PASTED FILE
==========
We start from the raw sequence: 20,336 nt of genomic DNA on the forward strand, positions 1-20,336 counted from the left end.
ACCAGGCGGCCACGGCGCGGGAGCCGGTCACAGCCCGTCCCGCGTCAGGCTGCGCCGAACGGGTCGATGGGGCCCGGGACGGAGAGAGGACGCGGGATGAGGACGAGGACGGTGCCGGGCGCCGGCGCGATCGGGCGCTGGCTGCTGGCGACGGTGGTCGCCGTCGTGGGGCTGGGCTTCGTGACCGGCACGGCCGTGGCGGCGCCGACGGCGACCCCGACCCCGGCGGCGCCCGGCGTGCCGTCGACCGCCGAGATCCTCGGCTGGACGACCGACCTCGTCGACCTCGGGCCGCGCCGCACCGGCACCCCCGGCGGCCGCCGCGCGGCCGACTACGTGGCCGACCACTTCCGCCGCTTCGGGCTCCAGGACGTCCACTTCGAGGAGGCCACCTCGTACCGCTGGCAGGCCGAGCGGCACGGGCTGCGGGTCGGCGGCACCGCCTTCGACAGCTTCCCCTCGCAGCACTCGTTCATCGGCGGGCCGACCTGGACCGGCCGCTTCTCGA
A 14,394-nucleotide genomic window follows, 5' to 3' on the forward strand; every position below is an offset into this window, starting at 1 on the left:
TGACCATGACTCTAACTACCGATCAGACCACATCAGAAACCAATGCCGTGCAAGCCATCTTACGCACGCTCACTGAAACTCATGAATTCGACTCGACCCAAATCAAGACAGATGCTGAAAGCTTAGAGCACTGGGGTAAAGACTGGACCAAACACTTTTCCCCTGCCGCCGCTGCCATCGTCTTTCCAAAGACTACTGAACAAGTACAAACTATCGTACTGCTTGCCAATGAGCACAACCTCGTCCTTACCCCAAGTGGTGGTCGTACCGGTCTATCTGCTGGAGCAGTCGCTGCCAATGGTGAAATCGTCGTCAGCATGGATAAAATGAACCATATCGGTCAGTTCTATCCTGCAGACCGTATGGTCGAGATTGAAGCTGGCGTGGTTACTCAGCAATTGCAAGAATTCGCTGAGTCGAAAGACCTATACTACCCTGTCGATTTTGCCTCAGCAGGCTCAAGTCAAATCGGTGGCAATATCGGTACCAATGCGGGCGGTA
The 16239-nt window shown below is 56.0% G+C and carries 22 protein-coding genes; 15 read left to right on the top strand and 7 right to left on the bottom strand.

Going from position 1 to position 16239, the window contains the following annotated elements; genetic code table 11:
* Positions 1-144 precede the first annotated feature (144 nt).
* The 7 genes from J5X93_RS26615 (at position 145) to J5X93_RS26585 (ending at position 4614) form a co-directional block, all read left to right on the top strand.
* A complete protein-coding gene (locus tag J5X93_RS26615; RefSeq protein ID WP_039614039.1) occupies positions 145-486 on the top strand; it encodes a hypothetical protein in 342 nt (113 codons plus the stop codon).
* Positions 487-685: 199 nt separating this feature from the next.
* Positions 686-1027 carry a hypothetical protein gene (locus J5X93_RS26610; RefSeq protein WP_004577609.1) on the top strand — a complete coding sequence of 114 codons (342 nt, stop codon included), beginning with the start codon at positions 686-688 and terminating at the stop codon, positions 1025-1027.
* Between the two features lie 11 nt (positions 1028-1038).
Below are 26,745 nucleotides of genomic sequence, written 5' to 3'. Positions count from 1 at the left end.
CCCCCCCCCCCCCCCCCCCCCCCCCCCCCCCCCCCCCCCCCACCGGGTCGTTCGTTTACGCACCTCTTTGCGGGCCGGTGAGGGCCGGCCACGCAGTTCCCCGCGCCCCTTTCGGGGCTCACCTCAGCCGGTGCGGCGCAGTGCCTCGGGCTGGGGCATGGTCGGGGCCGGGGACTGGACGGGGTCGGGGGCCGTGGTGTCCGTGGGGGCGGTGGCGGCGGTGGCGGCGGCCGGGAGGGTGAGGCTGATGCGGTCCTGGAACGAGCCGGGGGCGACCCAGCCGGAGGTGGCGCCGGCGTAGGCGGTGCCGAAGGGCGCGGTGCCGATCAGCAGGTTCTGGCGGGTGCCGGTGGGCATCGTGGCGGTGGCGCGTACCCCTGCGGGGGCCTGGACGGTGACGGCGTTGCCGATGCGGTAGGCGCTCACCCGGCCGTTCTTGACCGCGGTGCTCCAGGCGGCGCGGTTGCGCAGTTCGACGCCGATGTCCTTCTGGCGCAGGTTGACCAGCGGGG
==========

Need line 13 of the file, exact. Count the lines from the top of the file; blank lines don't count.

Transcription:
Below are 26,745 nucleotides of genomic sequence, written 5' to 3'. Positions count from 1 at the left end.